R they are angry at Ibrox on Saturday in their last match Aberdeen is playing in the Scottish Premiership. The match will mark the end of an amazing season for the champions. Rangers who win or just draw will at least finish with. ” will go through the best season without points and league defeats.
Still, as I can vividly remember, this is not the first time such a flattering prospect has arisen at Ibrox. Fifty-three years ago, in the last game of the season • Fifty-three years ago, in the last game of the season, April 27, 1968. And yes the game was against Aberdeen and yes we knew that if Rangers win or draw, it means they have spent the league season without losing.
But there was a strange twist to this intriguing title claim. The rangers had a chance to stay undefeated, but unlike this season, they were not absolutely sure they would win the league. Far from it. Celtic, then led by Jock Stein, lost one game (1-0 against Rangers), drew three more games and won the remainder. Rangers drew five, winning the rest but scoring far fewer goals.
Given that you had two points for a league win in those days, the arithmetic left both sides in the balance at 61 numbers where Celtic had a huge goal advantage. Only Celtic would lose the league if they didn't win against Dunfermline at home. And there was little possibility for that.
Still, tens of thousands of people came to Ibrox to celebrate our team's all-season unbeaten success in the league, and we left themselves prepared not to. Boiler. It could have been quite a success: Rangers, Scottish football's undefeated losers.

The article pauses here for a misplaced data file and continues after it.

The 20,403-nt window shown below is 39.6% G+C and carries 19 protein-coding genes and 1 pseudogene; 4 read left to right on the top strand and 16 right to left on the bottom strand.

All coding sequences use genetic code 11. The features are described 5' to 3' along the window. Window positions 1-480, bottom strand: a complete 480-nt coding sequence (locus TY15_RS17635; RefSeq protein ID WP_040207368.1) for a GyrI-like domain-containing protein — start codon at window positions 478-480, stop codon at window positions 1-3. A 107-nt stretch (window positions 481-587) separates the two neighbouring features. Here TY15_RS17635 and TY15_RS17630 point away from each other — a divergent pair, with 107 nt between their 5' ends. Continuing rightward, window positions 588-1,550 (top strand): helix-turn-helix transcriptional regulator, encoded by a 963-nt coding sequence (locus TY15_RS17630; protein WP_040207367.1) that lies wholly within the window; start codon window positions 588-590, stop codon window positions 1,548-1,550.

Unfortunately, even this impossible feat was not destined to come true. Dave Smith leads Rangers 11 before Dave Johnston reaches Aberdeen. Then, early in the second half, Ibrox exploded when a young Alex Ferguson led them to the lead. Aberdeen seemed fine until I replied via Johnston again. The Rangers threw it all to the Dons but their opponents were adamant before leaving at the last minute for Ian Taylor to score the win.
He was a real patient. Aberdeen players rejoiced in a quiet stadium. Then the booing started and the crowd poured their anger and disappointment into the management of the Rangers, who had, it must be said, made some pretty bad decisions that season. Chief among these was the board's decision to dismiss Scot Symon as manager in November, despite the team being at the top and Symon bringing Ibrox six league titles, five Scottish Cups and four League Cups.
A radical change in the fate of Rangers began to take place as the team's former dominance of Scottish football gradually disintegrated. They ran Celtic close in Stein's first three seasons at Parkhead, but fell short each time. The Aberdeen match was the final insult.
Stein ruled from Parkhead for six more seasons, leading Celtic to nine consecutive league wins. In contrast, David White, who was brought in to save Symon and the rescuers, lasted less than two seasons and became the first manager at the club to not win any major awards.
And so it went for the mental health of the Ibrox loyalists for so many seasons – apart from Rangers' 3-2 win over Dynamo Moscow in the European Cup Winners' Cup final in Barcelona). However, nothing is certain and settled in football – the Rangers of the 's have returned to their victorious ways, and eventually Graeme Souness and Walter Smith in the 80s and 90s.
These victories were respectively reversed in 1972 when the club was forced to become manager and relegated to the bottom division of Tration and Scotland. But after eight other tough years, the team is back to dominate Scottish football once again and has thrived under the guidance of Steve Gerrard, who has now proven himself a master tactician and master motivator. The future of Rangers certainly looks bright under the leadership of a man destined to have a successful career in football management.
So it's clear that it's a very different background compared to Saturday's game. I endured with 53 years ago. The rangers are at the crest of a wave very different from the trough they are about to dive into. There is now the possibility of a rosy future for football at Ibrox. How long it will take is another matter.